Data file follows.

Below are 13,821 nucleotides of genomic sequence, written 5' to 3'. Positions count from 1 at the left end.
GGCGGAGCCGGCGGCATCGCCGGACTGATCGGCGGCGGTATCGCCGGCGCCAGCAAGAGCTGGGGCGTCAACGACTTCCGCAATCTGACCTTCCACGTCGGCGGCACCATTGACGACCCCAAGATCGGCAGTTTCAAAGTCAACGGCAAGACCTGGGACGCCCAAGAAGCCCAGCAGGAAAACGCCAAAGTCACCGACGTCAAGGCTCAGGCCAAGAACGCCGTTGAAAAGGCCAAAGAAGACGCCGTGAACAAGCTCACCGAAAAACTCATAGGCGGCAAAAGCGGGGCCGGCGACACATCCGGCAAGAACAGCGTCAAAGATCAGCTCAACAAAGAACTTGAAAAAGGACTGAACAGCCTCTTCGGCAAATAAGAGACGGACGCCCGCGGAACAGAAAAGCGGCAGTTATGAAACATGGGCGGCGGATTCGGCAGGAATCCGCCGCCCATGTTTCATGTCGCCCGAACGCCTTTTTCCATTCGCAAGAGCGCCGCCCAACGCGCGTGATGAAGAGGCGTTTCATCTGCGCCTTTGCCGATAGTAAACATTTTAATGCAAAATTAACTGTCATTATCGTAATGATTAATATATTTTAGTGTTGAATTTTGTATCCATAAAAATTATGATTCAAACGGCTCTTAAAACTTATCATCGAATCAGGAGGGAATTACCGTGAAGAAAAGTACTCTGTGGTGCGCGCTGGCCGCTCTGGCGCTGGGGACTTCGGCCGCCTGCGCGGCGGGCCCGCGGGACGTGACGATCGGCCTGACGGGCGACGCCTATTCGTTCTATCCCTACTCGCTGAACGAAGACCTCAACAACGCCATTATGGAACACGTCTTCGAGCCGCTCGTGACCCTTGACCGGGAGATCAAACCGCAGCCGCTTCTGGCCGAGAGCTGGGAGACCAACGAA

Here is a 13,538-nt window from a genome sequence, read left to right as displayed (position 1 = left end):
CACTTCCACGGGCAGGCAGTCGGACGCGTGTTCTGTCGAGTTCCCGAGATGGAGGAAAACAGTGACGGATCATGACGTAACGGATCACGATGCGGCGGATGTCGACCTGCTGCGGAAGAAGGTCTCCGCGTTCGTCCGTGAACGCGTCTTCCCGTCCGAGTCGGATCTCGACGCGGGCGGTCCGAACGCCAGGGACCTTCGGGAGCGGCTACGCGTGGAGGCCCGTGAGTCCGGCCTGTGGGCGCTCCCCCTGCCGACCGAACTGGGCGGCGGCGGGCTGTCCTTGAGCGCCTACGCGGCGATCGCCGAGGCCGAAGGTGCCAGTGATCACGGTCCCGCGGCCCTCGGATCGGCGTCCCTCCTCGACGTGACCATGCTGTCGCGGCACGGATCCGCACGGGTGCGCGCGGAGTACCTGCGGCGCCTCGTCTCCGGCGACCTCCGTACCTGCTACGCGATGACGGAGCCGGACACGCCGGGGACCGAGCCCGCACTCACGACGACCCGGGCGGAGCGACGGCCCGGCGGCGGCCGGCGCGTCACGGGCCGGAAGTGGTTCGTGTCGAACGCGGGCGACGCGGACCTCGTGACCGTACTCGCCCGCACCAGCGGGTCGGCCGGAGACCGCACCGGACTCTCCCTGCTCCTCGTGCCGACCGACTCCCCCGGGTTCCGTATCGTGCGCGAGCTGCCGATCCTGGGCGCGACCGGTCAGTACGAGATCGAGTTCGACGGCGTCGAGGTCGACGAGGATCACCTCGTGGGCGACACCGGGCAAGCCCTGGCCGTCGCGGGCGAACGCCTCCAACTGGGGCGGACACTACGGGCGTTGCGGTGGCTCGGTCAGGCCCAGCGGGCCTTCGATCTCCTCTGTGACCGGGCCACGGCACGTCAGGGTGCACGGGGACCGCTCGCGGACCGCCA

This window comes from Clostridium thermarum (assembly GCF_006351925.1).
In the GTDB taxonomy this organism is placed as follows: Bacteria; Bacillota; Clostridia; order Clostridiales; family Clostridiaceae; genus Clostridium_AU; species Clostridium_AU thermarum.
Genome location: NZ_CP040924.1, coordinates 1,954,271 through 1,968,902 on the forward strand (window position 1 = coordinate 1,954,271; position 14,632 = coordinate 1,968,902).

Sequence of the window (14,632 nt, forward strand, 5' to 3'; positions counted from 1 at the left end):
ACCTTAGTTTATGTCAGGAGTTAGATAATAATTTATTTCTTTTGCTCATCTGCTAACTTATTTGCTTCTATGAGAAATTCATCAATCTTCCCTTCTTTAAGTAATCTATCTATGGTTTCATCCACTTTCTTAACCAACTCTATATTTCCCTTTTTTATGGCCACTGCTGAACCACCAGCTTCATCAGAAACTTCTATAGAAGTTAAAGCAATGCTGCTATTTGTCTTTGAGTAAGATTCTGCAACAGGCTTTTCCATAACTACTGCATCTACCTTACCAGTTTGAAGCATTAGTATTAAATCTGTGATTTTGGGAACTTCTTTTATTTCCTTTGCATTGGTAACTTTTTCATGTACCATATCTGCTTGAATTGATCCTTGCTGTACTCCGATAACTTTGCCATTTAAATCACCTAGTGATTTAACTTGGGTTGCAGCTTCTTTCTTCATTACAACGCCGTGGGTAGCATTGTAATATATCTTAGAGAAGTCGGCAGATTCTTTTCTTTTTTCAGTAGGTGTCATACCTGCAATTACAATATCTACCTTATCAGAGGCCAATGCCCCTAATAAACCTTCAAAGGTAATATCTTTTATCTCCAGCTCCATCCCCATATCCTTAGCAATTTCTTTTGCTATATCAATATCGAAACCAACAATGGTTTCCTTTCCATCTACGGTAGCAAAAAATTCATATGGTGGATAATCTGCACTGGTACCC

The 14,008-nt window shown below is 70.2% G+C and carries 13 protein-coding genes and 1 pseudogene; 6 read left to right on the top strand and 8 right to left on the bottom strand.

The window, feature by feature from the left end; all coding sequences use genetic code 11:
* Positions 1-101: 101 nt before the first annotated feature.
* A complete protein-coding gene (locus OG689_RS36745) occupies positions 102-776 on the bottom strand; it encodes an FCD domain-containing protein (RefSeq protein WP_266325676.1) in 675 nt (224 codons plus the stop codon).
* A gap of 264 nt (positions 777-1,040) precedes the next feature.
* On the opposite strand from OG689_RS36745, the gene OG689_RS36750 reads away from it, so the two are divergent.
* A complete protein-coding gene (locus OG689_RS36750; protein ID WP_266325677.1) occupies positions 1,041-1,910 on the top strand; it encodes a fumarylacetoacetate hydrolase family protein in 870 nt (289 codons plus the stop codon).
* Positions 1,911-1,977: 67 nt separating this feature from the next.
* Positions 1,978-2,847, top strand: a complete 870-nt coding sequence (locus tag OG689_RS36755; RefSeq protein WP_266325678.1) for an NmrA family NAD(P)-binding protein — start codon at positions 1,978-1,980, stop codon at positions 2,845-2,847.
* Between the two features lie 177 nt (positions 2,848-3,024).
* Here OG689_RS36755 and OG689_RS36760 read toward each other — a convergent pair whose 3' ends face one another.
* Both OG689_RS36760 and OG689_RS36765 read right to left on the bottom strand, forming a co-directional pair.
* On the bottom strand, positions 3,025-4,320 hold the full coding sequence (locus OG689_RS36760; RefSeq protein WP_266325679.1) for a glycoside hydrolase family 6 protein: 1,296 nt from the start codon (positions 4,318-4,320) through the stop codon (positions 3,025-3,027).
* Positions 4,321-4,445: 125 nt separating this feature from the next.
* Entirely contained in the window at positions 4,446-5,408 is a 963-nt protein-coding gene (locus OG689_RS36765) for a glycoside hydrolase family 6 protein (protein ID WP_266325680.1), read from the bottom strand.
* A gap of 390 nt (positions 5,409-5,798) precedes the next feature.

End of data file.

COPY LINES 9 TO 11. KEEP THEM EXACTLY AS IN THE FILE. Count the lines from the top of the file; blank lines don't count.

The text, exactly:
ACCTTAGTTTATGTCAGGAGTTAGATAATAATTTATTTCTTTTGCTCATCTGCTAACTTATTTGCTTCTATGAGAAATTCATCAATCTTCCCTTCTTTAAGTAATCTATCTATGGTTTCATCCACTTTCTTAACCAACTCTATATTTCCCTTTTTTATGGCCACTGCTGAACCACCAGCTTCATCAGAAACTTCTATAGAAGTTAAAGCAATGCTGCTATTTGTCTTTGAGTAAGATTCTGCAACAGGCTTTTCCATAACTACTGCATCTACCTTACCAGTTTGAAGCATTAGTATTAAATCTGTGATTTTGGGAACTTCTTTTATTTCCTTTGCATTGGTAACTTTTTCATGTACCATATCTGCTTGAATTGATCCTTGCTGTACTCCGATAACTTTGCCATTTAAATCACCTAGTGATTTAACTTGGGTTGCAGCTTCTTTCTTCATTACAACGCCGTGGGTAGCATTGTAATATATCTTAGAGAAGTCGGCAGATTCTTTTCTTTTTTCAGTAGGTGTCATACCTGCAATTACAATATCTACCTTATCAGAGGCCAATGCCCCTAATAAACCTTCAAAGGTAATATCTTTTATCTCCAGCTCCATCCCCATATCCTTAGCAATTTCTTTTGCTATATCAATATCGAAACCAACAATGGTTTCCTTTCCATCTACGGTAGCAAAAAATTCATATGGTGGATAATCTGCACTGGTACCC

The 14,008-nt window shown below is 70.2% G+C and carries 13 protein-coding genes and 1 pseudogene; 6 read left to right on the top strand and 8 right to left on the bottom strand.

The window, feature by feature from the left end; all coding sequences use genetic code 11: